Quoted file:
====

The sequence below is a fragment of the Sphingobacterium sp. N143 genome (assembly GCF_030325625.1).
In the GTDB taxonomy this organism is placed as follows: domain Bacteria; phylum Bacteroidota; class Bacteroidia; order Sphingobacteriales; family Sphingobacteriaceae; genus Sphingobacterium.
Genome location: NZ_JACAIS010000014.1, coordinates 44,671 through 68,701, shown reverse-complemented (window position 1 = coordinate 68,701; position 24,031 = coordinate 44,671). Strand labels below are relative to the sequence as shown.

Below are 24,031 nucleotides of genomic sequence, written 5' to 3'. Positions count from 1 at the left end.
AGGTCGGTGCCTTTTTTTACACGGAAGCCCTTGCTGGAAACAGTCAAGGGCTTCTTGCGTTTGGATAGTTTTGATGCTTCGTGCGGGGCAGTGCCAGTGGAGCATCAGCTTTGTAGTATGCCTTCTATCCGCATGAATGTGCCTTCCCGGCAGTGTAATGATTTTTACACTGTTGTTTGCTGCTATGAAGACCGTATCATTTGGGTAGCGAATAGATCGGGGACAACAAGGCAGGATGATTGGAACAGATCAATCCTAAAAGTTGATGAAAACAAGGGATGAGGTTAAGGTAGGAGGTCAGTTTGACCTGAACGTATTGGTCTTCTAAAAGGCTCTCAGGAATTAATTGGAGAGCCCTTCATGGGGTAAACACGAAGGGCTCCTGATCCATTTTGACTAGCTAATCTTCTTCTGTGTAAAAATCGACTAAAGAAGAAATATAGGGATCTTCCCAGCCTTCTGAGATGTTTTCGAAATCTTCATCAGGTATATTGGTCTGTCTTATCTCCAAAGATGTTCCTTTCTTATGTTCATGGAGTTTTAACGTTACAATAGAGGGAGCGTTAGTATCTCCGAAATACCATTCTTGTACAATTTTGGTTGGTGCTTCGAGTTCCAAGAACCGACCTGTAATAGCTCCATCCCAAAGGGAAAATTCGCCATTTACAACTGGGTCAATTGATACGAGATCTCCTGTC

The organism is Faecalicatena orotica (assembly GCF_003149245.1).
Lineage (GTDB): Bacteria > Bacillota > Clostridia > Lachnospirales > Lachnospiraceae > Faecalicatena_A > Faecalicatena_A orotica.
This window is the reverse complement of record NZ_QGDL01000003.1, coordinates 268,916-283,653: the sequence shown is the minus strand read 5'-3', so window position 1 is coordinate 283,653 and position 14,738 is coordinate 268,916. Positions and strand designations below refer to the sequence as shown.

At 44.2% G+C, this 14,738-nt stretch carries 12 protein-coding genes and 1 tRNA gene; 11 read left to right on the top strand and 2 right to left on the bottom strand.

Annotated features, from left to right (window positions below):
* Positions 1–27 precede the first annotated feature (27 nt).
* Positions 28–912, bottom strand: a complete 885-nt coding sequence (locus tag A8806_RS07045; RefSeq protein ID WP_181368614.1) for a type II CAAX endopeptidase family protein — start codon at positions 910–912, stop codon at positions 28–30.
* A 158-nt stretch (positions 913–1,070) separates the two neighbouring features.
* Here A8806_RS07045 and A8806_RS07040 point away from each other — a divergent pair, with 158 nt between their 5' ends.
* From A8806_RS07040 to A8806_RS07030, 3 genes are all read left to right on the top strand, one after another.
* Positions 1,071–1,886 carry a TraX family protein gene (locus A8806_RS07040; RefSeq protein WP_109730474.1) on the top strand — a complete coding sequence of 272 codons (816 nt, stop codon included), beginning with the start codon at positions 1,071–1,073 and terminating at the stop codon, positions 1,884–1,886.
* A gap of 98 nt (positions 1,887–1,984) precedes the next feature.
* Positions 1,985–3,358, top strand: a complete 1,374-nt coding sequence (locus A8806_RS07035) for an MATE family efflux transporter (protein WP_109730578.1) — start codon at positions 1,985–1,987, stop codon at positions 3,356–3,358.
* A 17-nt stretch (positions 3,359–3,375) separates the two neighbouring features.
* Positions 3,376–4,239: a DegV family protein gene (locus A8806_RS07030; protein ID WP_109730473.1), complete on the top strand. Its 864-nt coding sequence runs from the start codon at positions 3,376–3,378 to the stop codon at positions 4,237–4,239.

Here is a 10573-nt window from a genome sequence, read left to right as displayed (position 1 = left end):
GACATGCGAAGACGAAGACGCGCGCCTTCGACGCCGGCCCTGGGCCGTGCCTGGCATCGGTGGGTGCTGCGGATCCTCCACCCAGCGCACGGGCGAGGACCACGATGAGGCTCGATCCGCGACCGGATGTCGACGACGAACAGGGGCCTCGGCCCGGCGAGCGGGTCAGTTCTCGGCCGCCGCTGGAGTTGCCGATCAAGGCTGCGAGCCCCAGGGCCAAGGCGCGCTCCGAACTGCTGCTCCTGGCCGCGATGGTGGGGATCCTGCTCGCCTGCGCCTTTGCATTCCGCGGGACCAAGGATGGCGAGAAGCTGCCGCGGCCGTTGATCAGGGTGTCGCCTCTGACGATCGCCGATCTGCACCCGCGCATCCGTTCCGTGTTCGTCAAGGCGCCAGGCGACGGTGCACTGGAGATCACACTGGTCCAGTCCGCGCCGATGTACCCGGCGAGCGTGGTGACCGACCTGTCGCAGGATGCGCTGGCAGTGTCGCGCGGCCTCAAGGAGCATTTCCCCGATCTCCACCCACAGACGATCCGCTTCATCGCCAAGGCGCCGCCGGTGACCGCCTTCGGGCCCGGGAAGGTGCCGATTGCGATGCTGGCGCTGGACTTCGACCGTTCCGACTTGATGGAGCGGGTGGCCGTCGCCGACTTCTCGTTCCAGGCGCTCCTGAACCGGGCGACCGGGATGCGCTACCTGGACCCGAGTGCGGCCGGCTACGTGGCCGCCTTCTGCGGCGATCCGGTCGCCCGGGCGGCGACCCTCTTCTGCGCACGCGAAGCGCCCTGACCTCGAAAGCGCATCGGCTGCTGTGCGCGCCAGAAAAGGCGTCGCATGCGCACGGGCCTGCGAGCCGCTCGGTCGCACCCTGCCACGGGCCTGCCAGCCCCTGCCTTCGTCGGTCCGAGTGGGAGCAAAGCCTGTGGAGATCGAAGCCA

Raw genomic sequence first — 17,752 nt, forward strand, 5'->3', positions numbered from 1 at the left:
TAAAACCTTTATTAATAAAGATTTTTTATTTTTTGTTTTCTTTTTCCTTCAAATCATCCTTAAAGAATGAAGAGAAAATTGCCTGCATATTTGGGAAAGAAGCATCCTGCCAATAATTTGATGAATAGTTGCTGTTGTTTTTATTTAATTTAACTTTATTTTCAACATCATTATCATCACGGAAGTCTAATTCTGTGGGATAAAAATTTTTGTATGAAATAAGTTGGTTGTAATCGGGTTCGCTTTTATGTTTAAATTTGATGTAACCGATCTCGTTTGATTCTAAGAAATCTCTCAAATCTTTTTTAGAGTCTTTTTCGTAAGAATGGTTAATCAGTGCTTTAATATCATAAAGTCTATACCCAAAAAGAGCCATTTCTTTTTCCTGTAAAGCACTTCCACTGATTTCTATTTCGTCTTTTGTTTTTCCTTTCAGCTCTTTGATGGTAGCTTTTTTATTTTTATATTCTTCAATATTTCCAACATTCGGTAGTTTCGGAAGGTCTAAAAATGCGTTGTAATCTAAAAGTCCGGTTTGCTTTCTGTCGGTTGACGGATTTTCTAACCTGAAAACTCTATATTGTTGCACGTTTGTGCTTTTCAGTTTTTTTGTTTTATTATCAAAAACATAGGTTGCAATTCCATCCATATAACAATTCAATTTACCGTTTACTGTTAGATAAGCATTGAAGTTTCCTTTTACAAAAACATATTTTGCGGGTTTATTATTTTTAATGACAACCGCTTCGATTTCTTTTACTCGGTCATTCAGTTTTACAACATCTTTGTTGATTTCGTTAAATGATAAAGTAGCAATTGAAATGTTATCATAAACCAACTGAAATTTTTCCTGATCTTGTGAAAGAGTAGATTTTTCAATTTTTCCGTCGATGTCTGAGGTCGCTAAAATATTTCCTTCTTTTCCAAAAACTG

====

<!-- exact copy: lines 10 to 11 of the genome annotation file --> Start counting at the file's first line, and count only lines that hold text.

Annotated features, from left to right (window positions below):
* Positions 1–27 precede the first annotated feature (27 nt).